2. Description of Related Art

Sample rate converters are common in the art. Data that is sampled at one rate is converted by a sample rate converter into data that is sampled at a second rate. Down-sampling, or decimation, is used to reduce the sampling rate, and up-sampling, or interpolation, is used to increase the sampling rate. Decreasing a sample rate by a factor of five, for example, can be effected by providing an output sample that corresponds to every fifth input sample. Increasing a sample rate by a factor of five is effected by repeating each input sample five times. Common down-sampling or up-sampling techniques use multiple input samples to generate each output sample. For example, in order to minimize noise and interference contribution to the output samples or to maximize the signal to noise ratio of the output samples of a down-sampler, a decimation filter determines the average, or weighted average, of multiple input samples as the output sample value. Additional input samples are often used in the up-sampling process in order to preserve the signal spectrum of the input sample. An interpolation filter provideses the value of each intermediate sample, based on an interpolation, or curve-fitting, of multiple input samples.

U.S. Pat. No. 5,548,540, “DECIMATION FILTER HAVING A SELECTABLE DECIMATION RATIO”, issued Aug. 20, 1996 to Daniel A. Staver and Donald T. McGrath, and incorporated by reference herein, discloses the selection of different sets of coefficients for averaging a plurality of input samples to determine each output sample. An integer ratio (n:1) between input and output samples is assumed, such that at each nth input sample, an output sample is produced.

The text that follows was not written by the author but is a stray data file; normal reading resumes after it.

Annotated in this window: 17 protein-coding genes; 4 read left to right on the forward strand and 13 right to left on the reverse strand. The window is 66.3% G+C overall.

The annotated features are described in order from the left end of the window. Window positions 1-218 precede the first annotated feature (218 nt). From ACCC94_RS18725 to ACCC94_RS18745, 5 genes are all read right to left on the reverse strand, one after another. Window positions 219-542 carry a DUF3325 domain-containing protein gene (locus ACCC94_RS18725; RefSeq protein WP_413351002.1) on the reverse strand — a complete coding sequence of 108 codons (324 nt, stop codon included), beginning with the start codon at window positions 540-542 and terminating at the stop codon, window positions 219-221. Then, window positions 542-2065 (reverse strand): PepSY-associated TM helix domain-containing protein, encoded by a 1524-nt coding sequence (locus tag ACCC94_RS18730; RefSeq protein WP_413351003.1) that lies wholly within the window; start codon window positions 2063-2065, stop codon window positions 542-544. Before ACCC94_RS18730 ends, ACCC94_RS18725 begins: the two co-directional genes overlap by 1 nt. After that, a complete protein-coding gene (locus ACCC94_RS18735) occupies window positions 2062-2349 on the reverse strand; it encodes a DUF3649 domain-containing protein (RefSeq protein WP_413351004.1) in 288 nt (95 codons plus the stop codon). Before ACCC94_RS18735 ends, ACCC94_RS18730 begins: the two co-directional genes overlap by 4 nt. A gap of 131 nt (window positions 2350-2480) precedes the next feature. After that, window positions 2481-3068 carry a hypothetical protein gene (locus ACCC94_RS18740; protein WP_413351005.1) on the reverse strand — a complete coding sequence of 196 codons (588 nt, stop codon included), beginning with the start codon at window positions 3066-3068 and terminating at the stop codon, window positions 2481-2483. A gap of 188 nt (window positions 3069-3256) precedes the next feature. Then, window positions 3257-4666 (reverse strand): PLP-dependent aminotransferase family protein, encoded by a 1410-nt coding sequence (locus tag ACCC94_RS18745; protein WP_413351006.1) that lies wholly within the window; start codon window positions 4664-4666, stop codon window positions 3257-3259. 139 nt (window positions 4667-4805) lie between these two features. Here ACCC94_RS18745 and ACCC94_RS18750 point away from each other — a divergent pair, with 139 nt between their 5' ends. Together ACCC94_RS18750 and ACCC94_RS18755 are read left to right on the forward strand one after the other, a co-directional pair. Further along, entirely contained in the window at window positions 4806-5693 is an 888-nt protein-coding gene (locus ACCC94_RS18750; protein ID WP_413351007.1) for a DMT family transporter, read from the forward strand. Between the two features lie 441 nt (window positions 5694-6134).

International patent application, WO 99/56427, “SAMPLE RATE CONVERTER USING POLYNOMIAL INTERPOLATION”, filed Apr. 15, 1999 for Bruno J. G. Putzeys, and incorporated by reference herein, discloses the use of a polynomial approximation that is based on the phase of each output sample relative to the input samples, to determine output sample values corresponding to multiple input sample values. A phase-locked loop is used to provide a measure of the phase difference between the input and output samples. Different ratios of input to output sample rates are accommodated by the use of different sets of polynomial coefficients, and are not limited to integer ratios.

Given an input frequency of F1, and a desired output frequency of F2, the ratio F1/F2 can be expressed or approximated as N+P/Q, where N, P, and Q are integers, N being the integer portion of the ratio, and P/Q being the fractional part. Fractional scaling via integer upscaling and downscaling can be achieved by first upscaling by a factor of Q(Q*F1), and then downscaling by a factor of N*Q+P to provide F2=Q*F1/(N*Q+P)=F1/(N+P/Q).

Commonly, oversampling is used to provide highly-accurate analog-to-digital (A/D) conversion, using a technique termed “delta-sigma” conversion. A delta-sigma converter digitizes an analog signal at a very high sampling rate, then filters the samples to remove the noise and interference that is introduced by the sampling process and the communication channel from a transmitter to a receiver, then downsamples the filtered data to the desired sample rate. In a conventional delta-sigma converter, the oversampling rate, Q, and downsample rate, N*Q+P, are selected so as to provide the desired output sampling rate. In some applications, however, the oversampling rate and the desired output sampling rate are independently specified, and a fractional downsampling is required. For example, the direct sampling of an intermediate frequency signal often requires that the sampling frequency has certain relation with the intermediate frequency.